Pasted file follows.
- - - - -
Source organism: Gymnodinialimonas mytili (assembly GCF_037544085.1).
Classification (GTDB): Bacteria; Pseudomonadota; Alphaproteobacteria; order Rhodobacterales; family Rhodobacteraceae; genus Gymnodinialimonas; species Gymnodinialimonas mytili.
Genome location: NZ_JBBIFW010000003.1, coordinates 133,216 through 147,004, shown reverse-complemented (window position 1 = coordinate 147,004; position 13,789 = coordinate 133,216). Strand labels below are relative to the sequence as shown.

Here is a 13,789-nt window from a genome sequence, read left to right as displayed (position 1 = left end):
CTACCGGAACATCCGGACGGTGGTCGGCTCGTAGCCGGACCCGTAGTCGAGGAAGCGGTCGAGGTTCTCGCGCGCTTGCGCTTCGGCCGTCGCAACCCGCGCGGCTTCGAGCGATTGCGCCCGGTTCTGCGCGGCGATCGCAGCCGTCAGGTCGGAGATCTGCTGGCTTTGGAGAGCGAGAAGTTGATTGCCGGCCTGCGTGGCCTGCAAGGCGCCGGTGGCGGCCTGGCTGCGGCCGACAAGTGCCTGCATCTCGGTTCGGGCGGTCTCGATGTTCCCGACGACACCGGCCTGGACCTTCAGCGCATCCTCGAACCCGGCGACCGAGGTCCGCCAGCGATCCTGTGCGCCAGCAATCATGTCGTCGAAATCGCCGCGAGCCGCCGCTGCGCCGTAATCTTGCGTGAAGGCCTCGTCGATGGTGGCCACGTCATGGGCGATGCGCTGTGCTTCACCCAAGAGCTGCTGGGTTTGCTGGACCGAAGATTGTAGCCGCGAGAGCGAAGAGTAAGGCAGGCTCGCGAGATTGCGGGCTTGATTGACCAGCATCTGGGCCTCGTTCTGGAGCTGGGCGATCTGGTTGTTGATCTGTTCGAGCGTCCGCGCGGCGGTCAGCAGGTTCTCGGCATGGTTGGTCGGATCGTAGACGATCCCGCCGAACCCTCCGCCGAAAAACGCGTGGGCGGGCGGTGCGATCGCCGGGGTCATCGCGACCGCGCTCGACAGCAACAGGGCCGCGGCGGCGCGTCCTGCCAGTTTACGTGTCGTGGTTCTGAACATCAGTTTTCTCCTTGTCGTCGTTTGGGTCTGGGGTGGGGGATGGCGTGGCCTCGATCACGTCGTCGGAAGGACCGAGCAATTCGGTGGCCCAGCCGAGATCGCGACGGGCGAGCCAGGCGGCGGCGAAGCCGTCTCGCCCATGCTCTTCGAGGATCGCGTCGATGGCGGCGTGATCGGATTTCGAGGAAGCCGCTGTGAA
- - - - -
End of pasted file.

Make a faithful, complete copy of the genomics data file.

Source organism: Gymnodinialimonas mytili (assembly GCF_037544085.1).
Classification (GTDB): Bacteria; Pseudomonadota; Alphaproteobacteria; order Rhodobacterales; family Rhodobacteraceae; genus Gymnodinialimonas; species Gymnodinialimonas mytili.
Genome location: NZ_JBBIFW010000003.1, coordinates 133,216 through 147,004, shown reverse-complemented (window position 1 = coordinate 147,004; position 13,789 = coordinate 133,216). Strand labels below are relative to the sequence as shown.

Here is a 13,789-nt window from a genome sequence, read left to right as displayed (position 1 = left end):
CTACCGGAACATCCGGACGGTGGTCGGCTCGTAGCCGGACCCGTAGTCGAGGAAGCGGTCGAGGTTCTCGCGCGCTTGCGCTTCGGCCGTCGCAACCCGCGCGGCTTCGAGCGATTGCGCCCGGTTCTGCGCGGCGATCGCAGCCGTCAGGTCGGAGATCTGCTGGCTTTGGAGAGCGAGAAGTTGATTGCCGGCCTGCGTGGCCTGCAAGGCGCCGGTGGCGGCCTGGCTGCGGCCGACAAGTGCCTGCATCTCGGTTCGGGCGGTCTCGATGTTCCCGACGACACCGGCCTGGACCTTCAGCGCATCCTCGAACCCGGCGACCGAGGTCCGCCAGCGATCCTGTGCGCCAGCAATCATGTCGTCGAAATCGCCGCGAGCCGCCGCTGCGCCGTAATCTTGCGTGAAGGCCTCGTCGATGGTGGCCACGTCATGGGCGATGCGCTGTGCTTCACCCAAGAGCTGCTGGGTTTGCTGGACCGAAGATTGTAGCCGCGAGAGCGAAGAGTAAGGCAGGCTCGCGAGATTGCGGGCTTGATTGACCAGCATCTGGGCCTCGTTCTGGAGCTGGGCGATCTGGTTGTTGATCTGTTCGAGCGTCCGCGCGGCGGTCAGCAGGTTCTCGGCATGGTTGGTCGGATCGTAGACGATCCCGCCGAACCCTCCGCCGAAAAACGCGTGGGCGGGCGGTGCGATCGCCGGGGTCATCGCGACCGCGCTCGACAGCAACAGGGCCGCGGCGGCGCGTCCTGCCAGTTTACGTGTCGTGGTTCTGAACATCAGTTTTCTCCTTGTCGTCGTTTGGGTCTGGGGTGGGGGATGGCGTGGCCTCGATCACGTCGTCGGAAGGACCGAGCAATTCGGTGGCCCAGCCGAGATCGCGACGGGCGAGCCAGGCGGCGGCGAAGCCGTCTCGCCCATGCTCTTCGAGGATCGCGTCGATGGCGGCGTGATCGGATTTCGAGGAAGCCGCTGTGAA